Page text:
Phronema II: Sexuality in its proper context

From OrthodoxWiki.org: Phronema is a Greek term that is used in Orthodox theology to refer to mindset or outlook; it is the Orthodox mind. The attaining of phronema is a matter of practicing the correct faith (orthodoxia) in the correct manner (orthopraxia).”

– From Celibacy in Context by Maximos Davies in First Things, December 2002:  Simply put, every single Christian who is capable of love is called to discipline that love through the asceticism of celibacy. Just as every Christian is called to prayer, fasting, and almsgiving, so also every Christian is called to be celibate. Seen in its true context of asceticism, celibacy ceases to be a legal requirement for a small section of the Christian faithful and is revealed instead as an aspect of the universal vocation of all believers. 

Maximos Davies is a monk of Holy Resurrection Monastery, a monastic community under the jurisdiction of the Byzantine Catholic (Ruthenian) Eparchy of Van Nuys, California. He penned this wonderful short essay that explains a piece of the Eastern Christian phronema, the mindset of Eastern Christianity. As a monk, he is celibate, yet in spite of this ( or is it because of this?) he understands the right thinking of the Eastern Church on the expression of sexuality that has been largely forgotten in modern society, even among some of the most recognized class of celibates, the Roman Catholic hierarchy.

Here we come to another important insight within the pastoral tradition of Eastern Christianity. Celibacy is not primarily an individual calling. In the first place it is a vocation for the whole Church. Only secondarily is this vocation realized in individual lives. It follows that celibacy cannot be authentic if it is attempted individually. Celibacy can only be lived in a real way if it is seen as a shared way of life. For the Christian East, celibacy is lived corporately and within the context of communal asceticism.

This is the real meaning behind the combined tradition of married clergy and celibate monastics in the Eastern Churches. The proper place for radical celibacy is a life of radical asceticism within that tradition of mutual support provided within the monastic milieu. For parish clergy, such radicalism is seen as out of place—neither improper nor impossible, but immensely difficult. This assessment in no way makes the life of the parish priest somehow inferior to that of the monk. Both are called to the same ascetical program, but in different degrees. The tradition simply recognizes that each must put this program into effect in the real world he inhabits. Each must rely on the other to supply that kind of holiness in the other’s own life that he cannot produce in his own. The Church needs both the holiness of marriage and the holiness of radical celibacy in equal measure.

But as you read this piece, don’t think that it’s at root a piece about married vs. celibate clergy or about happy worldly folk against ‘sour ascetics.’ It’s about the proper expression of sexuality in our lives:

Seen in the light of eternity, marriage is revealed as having no meaning in itself. Marriage is honorable not because it “joins two hearts as one,” nor because through it new life comes into the world, nor because it provides for a life of comfort and security. Marriage is worthy of reverence only because the two hearts fall into a sacramental embrace with a Third, only because the children born of the union are born again through baptism into a new life, only because together the couple apply to their comforts the balm of asceticism that gives their possessions true and sacramental meaning …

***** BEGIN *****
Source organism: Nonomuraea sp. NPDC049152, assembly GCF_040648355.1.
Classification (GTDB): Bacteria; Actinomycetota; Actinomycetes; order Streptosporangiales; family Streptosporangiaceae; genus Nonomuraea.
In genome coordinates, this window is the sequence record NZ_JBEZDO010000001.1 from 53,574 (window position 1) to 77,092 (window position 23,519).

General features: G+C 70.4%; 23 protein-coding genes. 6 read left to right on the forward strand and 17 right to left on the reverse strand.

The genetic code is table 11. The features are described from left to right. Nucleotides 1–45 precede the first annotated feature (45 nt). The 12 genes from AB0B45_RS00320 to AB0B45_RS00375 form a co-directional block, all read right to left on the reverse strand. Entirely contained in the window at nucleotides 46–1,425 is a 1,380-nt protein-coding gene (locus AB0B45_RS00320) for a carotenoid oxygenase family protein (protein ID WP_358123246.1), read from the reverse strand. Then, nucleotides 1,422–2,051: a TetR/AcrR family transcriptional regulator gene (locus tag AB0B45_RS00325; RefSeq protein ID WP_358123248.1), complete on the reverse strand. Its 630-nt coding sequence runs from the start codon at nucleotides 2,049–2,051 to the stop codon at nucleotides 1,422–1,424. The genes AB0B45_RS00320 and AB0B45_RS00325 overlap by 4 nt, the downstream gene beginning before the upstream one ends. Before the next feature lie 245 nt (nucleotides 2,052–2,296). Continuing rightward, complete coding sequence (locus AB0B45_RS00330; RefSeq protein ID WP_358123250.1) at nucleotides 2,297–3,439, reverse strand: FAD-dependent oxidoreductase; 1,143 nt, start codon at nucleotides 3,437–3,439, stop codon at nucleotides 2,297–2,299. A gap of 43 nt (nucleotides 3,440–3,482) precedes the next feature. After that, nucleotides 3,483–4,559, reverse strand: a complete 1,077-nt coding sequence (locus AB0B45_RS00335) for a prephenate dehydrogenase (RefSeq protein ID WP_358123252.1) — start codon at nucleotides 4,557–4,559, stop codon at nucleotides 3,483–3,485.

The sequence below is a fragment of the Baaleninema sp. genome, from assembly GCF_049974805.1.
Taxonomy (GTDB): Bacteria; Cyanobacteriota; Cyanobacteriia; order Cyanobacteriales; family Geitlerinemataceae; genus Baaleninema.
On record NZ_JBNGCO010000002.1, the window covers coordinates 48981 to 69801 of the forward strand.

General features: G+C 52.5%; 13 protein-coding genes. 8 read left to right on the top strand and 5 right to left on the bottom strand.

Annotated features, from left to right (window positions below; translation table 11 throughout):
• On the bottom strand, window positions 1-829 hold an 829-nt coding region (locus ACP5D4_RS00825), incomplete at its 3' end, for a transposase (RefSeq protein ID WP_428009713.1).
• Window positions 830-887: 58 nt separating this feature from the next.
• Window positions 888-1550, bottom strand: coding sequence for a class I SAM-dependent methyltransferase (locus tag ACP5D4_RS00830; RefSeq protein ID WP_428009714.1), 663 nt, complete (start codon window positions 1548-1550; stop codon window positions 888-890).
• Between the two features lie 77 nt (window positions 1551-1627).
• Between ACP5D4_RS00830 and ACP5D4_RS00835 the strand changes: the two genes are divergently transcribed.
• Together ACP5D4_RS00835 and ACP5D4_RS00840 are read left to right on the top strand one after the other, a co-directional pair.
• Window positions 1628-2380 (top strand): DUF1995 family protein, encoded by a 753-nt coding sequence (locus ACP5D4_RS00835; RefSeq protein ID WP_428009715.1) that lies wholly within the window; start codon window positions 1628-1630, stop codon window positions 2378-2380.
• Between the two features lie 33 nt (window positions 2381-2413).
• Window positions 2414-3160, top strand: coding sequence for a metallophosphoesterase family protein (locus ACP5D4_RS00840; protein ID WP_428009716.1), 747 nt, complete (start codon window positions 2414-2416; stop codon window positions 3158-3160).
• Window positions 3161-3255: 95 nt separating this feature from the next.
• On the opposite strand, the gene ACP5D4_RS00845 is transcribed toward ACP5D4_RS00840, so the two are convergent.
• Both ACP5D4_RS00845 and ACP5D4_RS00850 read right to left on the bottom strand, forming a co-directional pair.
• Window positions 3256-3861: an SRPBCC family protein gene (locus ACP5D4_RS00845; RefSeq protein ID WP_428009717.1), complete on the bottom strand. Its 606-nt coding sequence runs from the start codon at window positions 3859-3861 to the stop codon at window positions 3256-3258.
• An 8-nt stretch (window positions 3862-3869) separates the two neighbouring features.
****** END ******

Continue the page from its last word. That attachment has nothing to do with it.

To underline this, the canonical tradition of the Eastern Churches even encourages married couples to regulate their sexual appetites by fasting from conjugal relations before Holy Communion, for example, and during Lent. This makes it clear in the most practical way imaginable that both monk and married person are engaged together in the same ascetical labor.

“Seen in light of eternity …” he says, “seen in light of eternity …” 

There is therefore something deeply tragic in the way the contemporary Church has gradually stripped itself of much of its traditional asceticism, leaving only a few craggy remnants of this vanished culture silhouetted against the sky. 

Structured patterns of fasting, self-denial, repentance, sacrificial giving of self to a beloved in a sacramentally sanctified marriage with the intent of moving towards God together – these ways have ALWAYS existed within apostolic Christianity and still exist today within the Churches of Eastern orientation, in ways dismissed for generations in the Western Christian mindset. These communal practices exist to help us, not enter the gates of Heaven by virtue of “works”, but to align us with the life of Godhead, His life in this world, our lives seen in light of eternity.

Seen in light of eternity, it is a poverty to allow ourselves to be defined by our sexuality, or by our possessions, or by our worldly habits and interests and enthusiasms. These things are all part of what we are, yes, of course; but we are best defined relationally- in relation to the light of eternity, in the gradual rediscovery of what it means to be created in the image and likeness of the Triune God.

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